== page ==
Especially during a global pandemic, cleaning products are extremely important. Maintaining clean conditions is crucial to having a healthy indoor environment to keep you and loved ones safe. But cleaning products are not always as "safe" as one might think. They can present numerous health and environmental impacts.
It's no secret that cleaning products like bleach etc. have warnings -- and for good reasons, but it is NOT required by law for cleaning products to disclose their ingredients unless they have active or obviously dangerous ingredients.
Many cleaning products are associated with eye, skin, and even respiratory irritation because they are typically made with such concentrated formulas, many can be very hazardous. Not to mention they are major contributors to the single-use plastic pollution.
When in use, cleaning products can be released into the environment through evaporation, being rinsed down the drain, etc. Typical sewage treatments can reduce and sometimes even remove leftover particles but are never full-proof and some areas don't even receive proper treatments. This can be toxic to aquatic ecosystems and species, many posing threats like endocrine disruption. Some ingredients like surfactants can actually become more toxic as they combine with other chemicals resulting in major bioaccumulation.
Cleaning products also can have negative impacts on peoples health. Many have to linked to asthma -- either triggering it in already prone people or causing the development of asthma in otherwise healthy individuals. Cleaning products also often contain the ingredients 1,4-dioxane, a known carcinogenic that also can negatively react when combined with other chemicals. Some cleaning products are also associated with low-levels of formaldehyde releasing elements.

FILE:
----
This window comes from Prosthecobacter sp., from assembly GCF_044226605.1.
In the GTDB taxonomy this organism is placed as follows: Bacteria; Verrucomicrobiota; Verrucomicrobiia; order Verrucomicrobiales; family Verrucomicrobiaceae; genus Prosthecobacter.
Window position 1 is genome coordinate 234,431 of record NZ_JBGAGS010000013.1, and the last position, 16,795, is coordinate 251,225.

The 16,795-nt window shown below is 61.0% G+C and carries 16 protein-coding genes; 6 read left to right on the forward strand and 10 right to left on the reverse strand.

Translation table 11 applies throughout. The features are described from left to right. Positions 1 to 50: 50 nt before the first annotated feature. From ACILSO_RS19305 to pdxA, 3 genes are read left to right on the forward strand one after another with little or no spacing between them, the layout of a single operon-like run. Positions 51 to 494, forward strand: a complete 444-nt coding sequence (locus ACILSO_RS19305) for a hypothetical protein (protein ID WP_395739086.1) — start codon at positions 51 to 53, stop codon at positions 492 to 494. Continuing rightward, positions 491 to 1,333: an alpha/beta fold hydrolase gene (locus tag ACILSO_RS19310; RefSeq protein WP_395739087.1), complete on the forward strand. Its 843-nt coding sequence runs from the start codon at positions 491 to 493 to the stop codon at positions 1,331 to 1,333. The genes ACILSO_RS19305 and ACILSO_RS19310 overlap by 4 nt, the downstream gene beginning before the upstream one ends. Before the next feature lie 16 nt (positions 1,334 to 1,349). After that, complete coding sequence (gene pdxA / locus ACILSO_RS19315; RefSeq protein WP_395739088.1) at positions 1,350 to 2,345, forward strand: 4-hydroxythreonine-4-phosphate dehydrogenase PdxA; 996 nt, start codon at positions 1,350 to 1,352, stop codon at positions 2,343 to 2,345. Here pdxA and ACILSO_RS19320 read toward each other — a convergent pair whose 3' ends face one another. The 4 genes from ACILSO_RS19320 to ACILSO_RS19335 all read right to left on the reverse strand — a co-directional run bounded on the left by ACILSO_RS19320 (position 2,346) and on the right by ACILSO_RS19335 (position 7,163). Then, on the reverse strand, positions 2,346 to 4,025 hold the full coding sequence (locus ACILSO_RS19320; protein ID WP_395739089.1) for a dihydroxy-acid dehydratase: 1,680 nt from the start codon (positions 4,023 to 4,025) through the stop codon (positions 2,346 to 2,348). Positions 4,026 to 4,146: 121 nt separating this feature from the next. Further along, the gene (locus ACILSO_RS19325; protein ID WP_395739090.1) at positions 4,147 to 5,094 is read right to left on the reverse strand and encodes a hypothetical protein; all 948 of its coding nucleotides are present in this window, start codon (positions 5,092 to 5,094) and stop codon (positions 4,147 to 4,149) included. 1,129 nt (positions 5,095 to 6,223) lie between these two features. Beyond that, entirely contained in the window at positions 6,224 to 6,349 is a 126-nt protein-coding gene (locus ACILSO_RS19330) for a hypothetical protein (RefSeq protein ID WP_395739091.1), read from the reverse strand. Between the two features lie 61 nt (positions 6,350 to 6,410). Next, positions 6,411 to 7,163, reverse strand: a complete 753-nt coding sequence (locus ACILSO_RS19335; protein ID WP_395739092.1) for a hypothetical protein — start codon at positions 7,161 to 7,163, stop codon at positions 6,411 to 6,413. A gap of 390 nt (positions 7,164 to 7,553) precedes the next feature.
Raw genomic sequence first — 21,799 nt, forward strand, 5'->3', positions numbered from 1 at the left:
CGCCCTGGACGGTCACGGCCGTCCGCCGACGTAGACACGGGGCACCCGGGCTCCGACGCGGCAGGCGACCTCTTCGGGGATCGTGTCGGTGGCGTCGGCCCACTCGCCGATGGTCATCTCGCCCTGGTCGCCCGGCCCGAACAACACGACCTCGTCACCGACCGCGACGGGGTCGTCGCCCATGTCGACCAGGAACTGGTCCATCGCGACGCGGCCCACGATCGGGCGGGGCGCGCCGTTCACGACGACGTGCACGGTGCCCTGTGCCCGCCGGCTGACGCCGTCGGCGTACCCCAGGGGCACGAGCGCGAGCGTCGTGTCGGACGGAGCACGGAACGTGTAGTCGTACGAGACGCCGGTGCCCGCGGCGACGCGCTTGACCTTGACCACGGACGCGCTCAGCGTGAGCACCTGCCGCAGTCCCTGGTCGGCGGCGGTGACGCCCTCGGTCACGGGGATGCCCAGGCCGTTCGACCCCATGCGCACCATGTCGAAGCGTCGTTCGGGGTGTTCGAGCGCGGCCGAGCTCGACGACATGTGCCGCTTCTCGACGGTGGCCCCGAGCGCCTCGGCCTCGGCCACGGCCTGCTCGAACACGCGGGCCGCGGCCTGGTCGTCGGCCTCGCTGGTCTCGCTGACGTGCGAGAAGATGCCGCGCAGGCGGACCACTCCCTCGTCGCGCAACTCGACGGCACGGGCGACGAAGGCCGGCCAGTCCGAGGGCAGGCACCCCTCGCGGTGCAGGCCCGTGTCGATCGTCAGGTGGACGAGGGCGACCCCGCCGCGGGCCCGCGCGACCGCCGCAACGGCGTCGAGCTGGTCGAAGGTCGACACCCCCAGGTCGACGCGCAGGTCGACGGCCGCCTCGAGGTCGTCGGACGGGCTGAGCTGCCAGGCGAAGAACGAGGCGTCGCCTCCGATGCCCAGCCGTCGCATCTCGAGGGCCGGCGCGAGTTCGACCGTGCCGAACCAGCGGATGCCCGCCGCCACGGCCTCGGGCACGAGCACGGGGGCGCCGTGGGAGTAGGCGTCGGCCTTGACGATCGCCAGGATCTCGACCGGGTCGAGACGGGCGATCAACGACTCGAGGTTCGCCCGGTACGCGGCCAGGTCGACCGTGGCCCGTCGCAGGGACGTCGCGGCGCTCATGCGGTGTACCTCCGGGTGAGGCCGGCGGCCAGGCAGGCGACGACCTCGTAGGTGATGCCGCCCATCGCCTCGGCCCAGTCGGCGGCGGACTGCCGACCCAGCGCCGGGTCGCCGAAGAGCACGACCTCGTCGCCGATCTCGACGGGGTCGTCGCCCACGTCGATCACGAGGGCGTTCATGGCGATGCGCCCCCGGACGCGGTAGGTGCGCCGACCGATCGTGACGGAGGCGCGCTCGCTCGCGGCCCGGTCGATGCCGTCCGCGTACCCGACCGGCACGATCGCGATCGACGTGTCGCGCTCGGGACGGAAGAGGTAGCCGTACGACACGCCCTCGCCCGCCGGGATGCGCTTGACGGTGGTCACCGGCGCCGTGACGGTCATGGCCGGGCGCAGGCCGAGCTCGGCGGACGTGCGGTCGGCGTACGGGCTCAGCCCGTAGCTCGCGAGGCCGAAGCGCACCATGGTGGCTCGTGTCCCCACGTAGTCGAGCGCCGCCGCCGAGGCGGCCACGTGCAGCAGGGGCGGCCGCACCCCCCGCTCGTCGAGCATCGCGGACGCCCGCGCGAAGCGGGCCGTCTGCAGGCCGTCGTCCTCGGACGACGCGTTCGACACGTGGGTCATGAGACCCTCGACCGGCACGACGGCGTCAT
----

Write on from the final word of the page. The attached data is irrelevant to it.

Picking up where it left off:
Many states in the US have taken action to start putting restrictions on certain ingredients like phosphate. Phosphate is a known pollutant to aquatic ecosystems and can be very costly to remove from drinking water sources once they are contaminated. California Air Quality laws regulate the ingredients that contribute to smog. And other states have even worked towards making sure only certified green cleaning products are used in schools and state buildings.
How to avoid:
The great thing is you can make your own safe and green cleaning products without breaking the bank! Yes the upfront cost might seem more expensive but saves you time and money down the road.
Shop for cleaner products, but watch out for greenwashing. Make sure the products/companies you support are fully transparent about their ingredients and overall message.
Avoid scented products, unless naturally scented. Although the scents may be tempting, they are often just combinations of thousands of unregulated chemicals and fragrances that are often irritants on their own.
Make your own! Castile soap is a great household essential that can be used to make countless cleaning products. Dr. Bronner's is a great brand that is available at many stores, and receives a 1 rating from EWG! You can make everything from laundry detergent, counter spray, floor cleaner, you name it!
Be more conscious about the products you buy, check labels and don't be fooled by greenwashing.